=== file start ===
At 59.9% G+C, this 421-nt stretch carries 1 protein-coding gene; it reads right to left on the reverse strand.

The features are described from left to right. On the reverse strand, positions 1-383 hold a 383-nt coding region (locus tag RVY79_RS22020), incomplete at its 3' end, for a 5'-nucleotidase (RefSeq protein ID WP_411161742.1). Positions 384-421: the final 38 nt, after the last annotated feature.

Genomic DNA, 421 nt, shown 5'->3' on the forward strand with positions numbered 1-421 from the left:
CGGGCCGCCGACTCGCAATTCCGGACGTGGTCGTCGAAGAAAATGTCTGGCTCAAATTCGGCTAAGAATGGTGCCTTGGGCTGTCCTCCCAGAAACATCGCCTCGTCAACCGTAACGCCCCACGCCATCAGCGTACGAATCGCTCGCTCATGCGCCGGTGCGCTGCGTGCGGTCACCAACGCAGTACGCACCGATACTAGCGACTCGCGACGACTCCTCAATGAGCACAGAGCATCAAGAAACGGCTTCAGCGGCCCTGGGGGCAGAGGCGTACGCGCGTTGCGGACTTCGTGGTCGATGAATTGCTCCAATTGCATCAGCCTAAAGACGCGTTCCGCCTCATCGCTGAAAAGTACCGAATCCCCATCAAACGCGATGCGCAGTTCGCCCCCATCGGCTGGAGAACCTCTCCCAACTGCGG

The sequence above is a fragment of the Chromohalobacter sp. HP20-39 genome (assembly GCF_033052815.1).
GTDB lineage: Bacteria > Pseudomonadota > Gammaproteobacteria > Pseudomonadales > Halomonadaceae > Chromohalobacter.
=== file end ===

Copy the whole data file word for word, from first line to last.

At 59.9% G+C, this 421-nt stretch carries 1 protein-coding gene; it reads right to left on the reverse strand.

The features are described from left to right. On the reverse strand, positions 1-383 hold a 383-nt coding region (locus tag RVY79_RS22020), incomplete at its 3' end, for a 5'-nucleotidase (RefSeq protein ID WP_411161742.1). Positions 384-421: the final 38 nt, after the last annotated feature.

Genomic DNA, 421 nt, shown 5'->3' on the forward strand with positions numbered 1-421 from the left:
CGGGCCGCCGACTCGCAATTCCGGACGTGGTCGTCGAAGAAAATGTCTGGCTCAAATTCGGCTAAGAATGGTGCCTTGGGCTGTCCTCCCAGAAACATCGCCTCGTCAACCGTAACGCCCCACGCCATCAGCGTACGAATCGCTCGCTCATGCGCCGGTGCGCTGCGTGCGGTCACCAACGCAGTACGCACCGATACTAGCGACTCGCGACGACTCCTCAATGAGCACAGAGCATCAAGAAACGGCTTCAGCGGCCCTGGGGGCAGAGGCGTACGCGCGTTGCGGACTTCGTGGTCGATGAATTGCTCCAATTGCATCAGCCTAAAGACGCGTTCCGCCTCATCGCTGAAAAGTACCGAATCCCCATCAAACGCGATGCGCAGTTCGCCCCCATCGGCTGGAGAACCTCTCCCAACTGCGG

The sequence above is a fragment of the Chromohalobacter sp. HP20-39 genome (assembly GCF_033052815.1).
GTDB lineage: Bacteria > Pseudomonadota > Gammaproteobacteria > Pseudomonadales > Halomonadaceae > Chromohalobacter.